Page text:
Hands-on experience in heavy equipment camp has students leaning toward CAC

June 15, 2009

PINAL COUNTY, Ariz. – Dangle the lure with the right kind of bait, and the fishing can be an awful lot of fun.

For the first two weeks of June, Central Arizona College lured high school students from as far away as Colorado and California to its Signal Peak Campus for a chance to drive big trucks in the dirt and delve inside a diesel engine to see what makes it work.

But the Heavy Equipment Camp for Operators and Repairmen isn’t a place parents stick teens to keep them out of trouble during summer days. The program serves as a test drive for future careers and an enticement for earning a college degree or certificate at Central Arizona College.

“This was a real-life experience for these high school kids who now may be interested in a career in heavy equipment operation,” Garrett Hurt, CAC’s professor of diesel technology explained. “They operated just about every type of equipment normally found on a job site. This was a working camp where they also had lots of fun.”

The pair of weeklong programs served as an introduction to Central Arizona College’s diesel and heavy equipment operations program that is offered at the Signal Peak Campus.

And, for participants like Sheldon Harvey of Chinle, Ariz., it gave students a preamble to college life and living away from home.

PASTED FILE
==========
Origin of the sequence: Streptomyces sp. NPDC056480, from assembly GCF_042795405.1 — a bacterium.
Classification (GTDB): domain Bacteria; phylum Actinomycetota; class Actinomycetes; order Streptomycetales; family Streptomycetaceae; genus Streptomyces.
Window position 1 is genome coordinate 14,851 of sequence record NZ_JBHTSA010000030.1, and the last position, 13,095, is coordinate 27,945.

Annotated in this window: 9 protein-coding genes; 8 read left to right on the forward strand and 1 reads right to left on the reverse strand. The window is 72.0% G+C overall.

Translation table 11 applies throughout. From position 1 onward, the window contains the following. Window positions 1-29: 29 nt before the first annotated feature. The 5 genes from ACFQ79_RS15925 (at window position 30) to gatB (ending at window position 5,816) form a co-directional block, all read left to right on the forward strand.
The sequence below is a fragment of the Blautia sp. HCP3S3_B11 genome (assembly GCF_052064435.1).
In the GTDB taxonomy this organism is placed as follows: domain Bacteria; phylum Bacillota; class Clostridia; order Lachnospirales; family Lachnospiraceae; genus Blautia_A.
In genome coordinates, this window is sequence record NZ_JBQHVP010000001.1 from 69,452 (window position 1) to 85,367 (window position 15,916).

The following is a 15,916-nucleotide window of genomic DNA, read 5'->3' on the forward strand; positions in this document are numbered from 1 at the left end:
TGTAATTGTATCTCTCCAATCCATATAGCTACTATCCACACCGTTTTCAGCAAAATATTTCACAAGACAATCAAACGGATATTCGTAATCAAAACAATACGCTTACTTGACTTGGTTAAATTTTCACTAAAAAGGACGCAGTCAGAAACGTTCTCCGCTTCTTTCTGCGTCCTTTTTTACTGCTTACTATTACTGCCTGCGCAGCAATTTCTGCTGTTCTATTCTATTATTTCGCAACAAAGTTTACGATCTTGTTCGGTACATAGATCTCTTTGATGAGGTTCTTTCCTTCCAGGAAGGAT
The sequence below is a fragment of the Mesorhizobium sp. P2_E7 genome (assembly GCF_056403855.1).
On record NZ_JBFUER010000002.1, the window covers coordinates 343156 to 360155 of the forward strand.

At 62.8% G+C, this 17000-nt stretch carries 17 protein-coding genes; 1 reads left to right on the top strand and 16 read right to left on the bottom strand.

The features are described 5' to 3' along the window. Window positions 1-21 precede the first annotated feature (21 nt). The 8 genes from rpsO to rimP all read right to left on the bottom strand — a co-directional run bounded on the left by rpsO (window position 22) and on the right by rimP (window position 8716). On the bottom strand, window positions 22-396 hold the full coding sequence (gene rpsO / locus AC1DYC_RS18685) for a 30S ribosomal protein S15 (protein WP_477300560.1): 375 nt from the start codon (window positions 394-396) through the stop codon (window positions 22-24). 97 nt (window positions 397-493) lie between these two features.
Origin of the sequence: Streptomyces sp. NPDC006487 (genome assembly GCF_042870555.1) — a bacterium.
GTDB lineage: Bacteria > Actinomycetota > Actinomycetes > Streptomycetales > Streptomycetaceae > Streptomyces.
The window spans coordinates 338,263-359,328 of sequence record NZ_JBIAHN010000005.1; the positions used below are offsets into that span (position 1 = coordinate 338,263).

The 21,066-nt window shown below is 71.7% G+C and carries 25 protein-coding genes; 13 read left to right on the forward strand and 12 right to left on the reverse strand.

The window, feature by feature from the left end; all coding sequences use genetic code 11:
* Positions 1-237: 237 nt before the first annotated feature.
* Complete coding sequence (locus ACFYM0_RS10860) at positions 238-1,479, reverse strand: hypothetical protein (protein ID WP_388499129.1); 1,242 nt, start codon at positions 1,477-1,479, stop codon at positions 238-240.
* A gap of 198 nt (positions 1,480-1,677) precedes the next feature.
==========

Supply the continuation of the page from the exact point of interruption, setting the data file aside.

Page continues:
“I chose to come to this camp because I am interested in the heavy equipment program at CAC,” Harvey said. “This August I will start school at CAC - which I am looking forward to. While in camp, I made new friends, ran awesome machines, and got a closer look at what I am going to be facing in August. It was a learning experience to be there and also an eye opener to what the life of an operator is like. At the end of it all, I had a great time at camp and am very excited to come back to CAC in August.”

It is no surprise that the eye-opening experience caught Harvey’s attention.

“By the end of this camp, participants became aware of what it takes to be an operator or repairman, and where their career could lead in the future,” Hurt explained.

Oscar Maderjo of Morristown, Ariz., has one more year of high school, but coming to the camp gave him an opportunity to peer into the future.

“It was a good opportunity to see if I want to make a career in heavy equipment operation, but it did not require me to sign up for the whole program, which is a long time commitment,” he explained.

Maderjo learned about the camp several years ago during a career day at the University of Phoenix Stadium where representatives of Central Arizona College pitched their program. He was lured to the campus this year and liked the respect the instructors showed the students.

“I was treated like an adult,” Maderjo said. “They gave us some training on the machines and let us learn on our own. We could operate them as long as we wanted.”

Originally he was leaning toward attending Eastern Arizona College, but the Wickenburg High School student is being drawn south following his weeklong adventure in Pinal County.

“I like the campus and the instructors, and now I have a goal of attending CAC,” he said. “I'll be graduating next year and I'm looking forward to coming back to Central Arizona College.”